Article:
Sunday, September 9, 2012
Devon Walker's spine stabilized
LeGrand: 'Everything Unknown Is So Scary'
Devon Walker's neck fracture Saturday was reminiscent of a 2010 injury to Eric LeGrand in which the Rutgers defensive tackle was initially paralyzed from the neck down, a prognosis that came the Sunday after his own spinal fracture.
But Walker's doctors say the extent of his injury remains uncertain and could remain so until midweek.
"Right now, he is in shock," LeGrand told USA Today in a telephone interview. "He has no idea what is going to happen to his body or how his life is going to change. Basically everything that is unknown is so scary. It's one of the scariest things in life because you have no idea where your life is about to take you."
Indeed, the swelling can impair neurological function and make it difficult to tell immediately how much is truly lost and how much may return as a patient stabilizes and the swelling decreases.
Generally speaking, and with no specific knowledge of Walker's exact medical situation, there is a significant amount of swelling following any serious injury to the spine.
On Saturday, when reports came out that he had significant swelling and was being treated for it, they were most likely administering high doses of steroids (common after such injuries) to try to decrease swelling before proceeding to surgery -- which will be done to stabilize the fracture.
LeGrand, who is now able to stand using an upright metal structure, said he will reach out to Walker and his teammates as soon as possible.
"A few guys on my team did not want to play football anymore, they just wanted to give it up," LeGrand told USA Today. "It is important to know, don't go back out there scared because of what happened. Don't let it change the way you play the game."
There are so many things that are touch-and-go in the early phases following a high level cervical spine injury that it is hard to be definitive about a prognosis in any form.
Walker's doctors are being judicious in this regard because they are waiting for the injury to "declare itself" as opposed to speculating.
Over the next few days his doctors will monitor Walker medically and also watch to see what type of return he starts to get as far as motor, sensation, etc.
But LeGrand is proof there is hope.
"That is why I believed I healed so fast," he said, "because everyone was so positive."
-- ESPN.com senior writer Stephania Bell
TULSA, Okla. -- Tulane football player Devon Walker's fractured spine was stabilized in a three-hour surgery Sunday, though it's too soon to tell whether he will be paralyzed from the injury he suffered while making a tackle, the team's doctor said.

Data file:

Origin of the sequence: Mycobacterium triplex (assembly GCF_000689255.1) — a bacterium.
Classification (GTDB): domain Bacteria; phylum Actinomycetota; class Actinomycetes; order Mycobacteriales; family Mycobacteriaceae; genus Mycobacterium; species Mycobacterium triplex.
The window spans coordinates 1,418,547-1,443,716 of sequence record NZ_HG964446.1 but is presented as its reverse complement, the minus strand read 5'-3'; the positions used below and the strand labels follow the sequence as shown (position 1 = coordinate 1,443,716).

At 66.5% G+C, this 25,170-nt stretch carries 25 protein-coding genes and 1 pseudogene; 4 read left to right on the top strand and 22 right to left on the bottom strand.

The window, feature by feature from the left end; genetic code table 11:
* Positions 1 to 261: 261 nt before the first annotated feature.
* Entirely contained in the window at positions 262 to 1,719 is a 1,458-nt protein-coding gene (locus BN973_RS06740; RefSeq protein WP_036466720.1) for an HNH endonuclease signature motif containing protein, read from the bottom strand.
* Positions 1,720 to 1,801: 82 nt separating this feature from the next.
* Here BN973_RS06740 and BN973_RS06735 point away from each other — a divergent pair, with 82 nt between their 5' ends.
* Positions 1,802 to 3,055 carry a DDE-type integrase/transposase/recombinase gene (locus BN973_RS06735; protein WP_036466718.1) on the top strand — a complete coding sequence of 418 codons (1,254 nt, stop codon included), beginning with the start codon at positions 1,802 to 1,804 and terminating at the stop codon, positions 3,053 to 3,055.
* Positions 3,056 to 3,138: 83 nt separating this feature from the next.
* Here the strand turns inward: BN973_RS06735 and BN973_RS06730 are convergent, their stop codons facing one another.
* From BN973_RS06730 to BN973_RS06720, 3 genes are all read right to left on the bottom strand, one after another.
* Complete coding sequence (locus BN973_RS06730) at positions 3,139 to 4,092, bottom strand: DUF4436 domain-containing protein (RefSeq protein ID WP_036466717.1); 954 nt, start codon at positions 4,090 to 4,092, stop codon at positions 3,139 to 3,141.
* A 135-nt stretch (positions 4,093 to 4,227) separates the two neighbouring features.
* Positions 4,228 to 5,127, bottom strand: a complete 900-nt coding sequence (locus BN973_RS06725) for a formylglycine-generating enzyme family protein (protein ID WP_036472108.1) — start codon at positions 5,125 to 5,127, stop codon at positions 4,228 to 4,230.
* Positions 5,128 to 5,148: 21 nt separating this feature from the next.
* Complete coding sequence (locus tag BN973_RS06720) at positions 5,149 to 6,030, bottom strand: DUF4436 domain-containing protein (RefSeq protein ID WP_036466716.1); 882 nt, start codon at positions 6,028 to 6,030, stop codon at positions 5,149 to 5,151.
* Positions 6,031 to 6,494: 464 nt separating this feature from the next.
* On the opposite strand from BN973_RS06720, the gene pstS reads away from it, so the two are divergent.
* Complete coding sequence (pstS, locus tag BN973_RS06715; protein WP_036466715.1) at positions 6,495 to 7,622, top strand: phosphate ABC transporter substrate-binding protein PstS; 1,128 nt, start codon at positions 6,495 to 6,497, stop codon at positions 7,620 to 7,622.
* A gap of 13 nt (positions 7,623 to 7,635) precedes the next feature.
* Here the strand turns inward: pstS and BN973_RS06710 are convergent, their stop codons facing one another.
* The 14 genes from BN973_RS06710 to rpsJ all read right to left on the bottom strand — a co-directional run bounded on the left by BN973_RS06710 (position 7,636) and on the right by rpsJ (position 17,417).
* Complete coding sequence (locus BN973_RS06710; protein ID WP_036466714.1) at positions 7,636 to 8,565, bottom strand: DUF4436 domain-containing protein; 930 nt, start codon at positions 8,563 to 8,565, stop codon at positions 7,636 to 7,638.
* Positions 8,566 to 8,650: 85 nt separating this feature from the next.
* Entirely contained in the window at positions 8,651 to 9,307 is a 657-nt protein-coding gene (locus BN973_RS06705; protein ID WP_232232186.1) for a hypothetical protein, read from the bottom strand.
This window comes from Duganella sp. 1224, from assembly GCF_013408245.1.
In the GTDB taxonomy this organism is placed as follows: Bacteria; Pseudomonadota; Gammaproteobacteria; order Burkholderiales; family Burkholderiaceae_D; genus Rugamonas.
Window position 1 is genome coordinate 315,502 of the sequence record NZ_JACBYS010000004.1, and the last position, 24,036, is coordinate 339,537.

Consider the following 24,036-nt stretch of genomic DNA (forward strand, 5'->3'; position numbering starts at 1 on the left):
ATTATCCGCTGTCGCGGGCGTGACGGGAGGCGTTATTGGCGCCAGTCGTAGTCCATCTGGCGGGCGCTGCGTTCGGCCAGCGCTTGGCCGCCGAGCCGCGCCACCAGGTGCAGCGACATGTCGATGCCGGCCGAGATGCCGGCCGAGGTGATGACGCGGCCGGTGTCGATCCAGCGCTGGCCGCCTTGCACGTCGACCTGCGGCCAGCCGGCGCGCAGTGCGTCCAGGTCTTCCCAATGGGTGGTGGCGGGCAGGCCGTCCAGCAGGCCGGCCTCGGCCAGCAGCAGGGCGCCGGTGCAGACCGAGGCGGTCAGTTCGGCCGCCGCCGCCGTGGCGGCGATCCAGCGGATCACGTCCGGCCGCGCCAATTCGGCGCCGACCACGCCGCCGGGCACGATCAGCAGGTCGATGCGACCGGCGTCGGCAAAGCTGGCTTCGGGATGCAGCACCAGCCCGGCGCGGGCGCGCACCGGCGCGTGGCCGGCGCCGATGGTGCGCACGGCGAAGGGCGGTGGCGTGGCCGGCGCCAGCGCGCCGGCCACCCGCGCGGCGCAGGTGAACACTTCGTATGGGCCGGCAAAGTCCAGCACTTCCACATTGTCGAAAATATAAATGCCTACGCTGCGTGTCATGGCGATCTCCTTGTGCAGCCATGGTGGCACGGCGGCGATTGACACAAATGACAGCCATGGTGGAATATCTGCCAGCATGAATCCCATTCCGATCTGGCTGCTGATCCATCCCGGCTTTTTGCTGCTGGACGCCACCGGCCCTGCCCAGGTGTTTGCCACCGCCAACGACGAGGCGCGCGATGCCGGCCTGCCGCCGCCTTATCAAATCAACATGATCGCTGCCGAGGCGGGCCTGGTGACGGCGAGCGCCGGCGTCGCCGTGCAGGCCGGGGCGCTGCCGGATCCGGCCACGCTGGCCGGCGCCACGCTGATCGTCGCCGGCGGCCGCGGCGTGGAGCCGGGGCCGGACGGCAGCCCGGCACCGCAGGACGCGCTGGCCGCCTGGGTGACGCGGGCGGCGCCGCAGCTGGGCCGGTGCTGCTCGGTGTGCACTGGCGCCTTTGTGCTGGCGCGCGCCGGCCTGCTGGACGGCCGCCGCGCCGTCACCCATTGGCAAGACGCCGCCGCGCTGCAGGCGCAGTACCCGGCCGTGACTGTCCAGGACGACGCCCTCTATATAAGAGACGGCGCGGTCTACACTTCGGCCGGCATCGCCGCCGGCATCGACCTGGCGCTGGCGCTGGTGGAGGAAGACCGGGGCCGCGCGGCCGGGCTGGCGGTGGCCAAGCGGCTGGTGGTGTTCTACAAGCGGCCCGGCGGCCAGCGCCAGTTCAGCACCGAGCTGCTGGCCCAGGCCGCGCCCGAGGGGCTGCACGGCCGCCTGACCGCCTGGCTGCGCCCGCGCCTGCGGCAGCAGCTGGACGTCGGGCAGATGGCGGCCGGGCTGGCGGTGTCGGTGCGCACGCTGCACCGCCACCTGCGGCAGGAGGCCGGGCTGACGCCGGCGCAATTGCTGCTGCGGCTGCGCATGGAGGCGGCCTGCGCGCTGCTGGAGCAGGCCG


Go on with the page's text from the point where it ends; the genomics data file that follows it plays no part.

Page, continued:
Dr. Greg Stewart, Tulane University's director of sports medicine, said Walker was in stable condition and was expected to stay in the intensive care until of St. Francis Hospital in Tulsa for the next few days.
"These kind of injuries take 24, 48, sometimes 72 hours to fully declare themselves," Stewart said before the surgery. "We don't know what the long-term implications and outcomes are going to be."
Stewart said he was with Walker on the field, in the ambulance and at the hospital on Saturday. He said Walker was put into a cervical collar and couldn't see much of what was happening, so Stewart explained what was going on. Walker was talking with doctors as he was being treated, Stewart said.
Walker's parents had traveled to Oklahoma to be with their son, and they were "doing as well as can be expected," Stewart said.
"They're like the rest of us -- hopeful and prayerful."
Stewart was back in New Orleans on Sunday, as were Walker's teammates. He said Tulane's athletic director and the football team's trainer remained in Oklahoma with Walker.
Walker's injury occurred on the final play of the first half, hours after Tulane opened the Conference USA portion of its schedule against Tulsa. Tulsa was leading 35-3 and facing a fourth-and-2 with the ball at the 33-yard line on Saturday when the Golden Hurricane called timeout. Tulane then called timeout.
When play resumed, Tulsa quarterback Cody Green tossed a short pass to Willie Carter, who caught it at about the 28, and turned upfield. He was tackled around the 17-yard line, with defensive tackle Julius Warmsley and Walker sandwiching him and apparently smashing their helmets together.
Medical personnel from both teams tended to Walker as he lay on the field. FOX Sports reported a hush went over the crowd at H.A. Chapman Stadium as Walker was attended to, and that several coaches were in tears as he was taken away in an ambulance. Spectators bowed their heads as someone on the field led the stadium in prayer.
Dr. Buddy Savoie said during a postgame news conference that Walker never completely lost consciousness and was breathing on his own.
"He was stable when we transported him," Savoie said. "I do not think, based on the information we have, his life was ever in danger."
Walker is a senior majoring in cell and molecular biology. His brother, Raynard, told The Associated Press on Saturday that their mother was watching the game on television when her son was injured.
Tulane coach Curtis Johnson said after the 45-10 loss that while Walker was on the field, Johnson told Walker that he was praying for him and that help was on the way.
He said the mood among players was somber and called the day his most difficult ever.
"It was tremendous that they finished the game, as I thought about just saying 'Hey look, let's not do anything else. Let's just get on the road and go.'"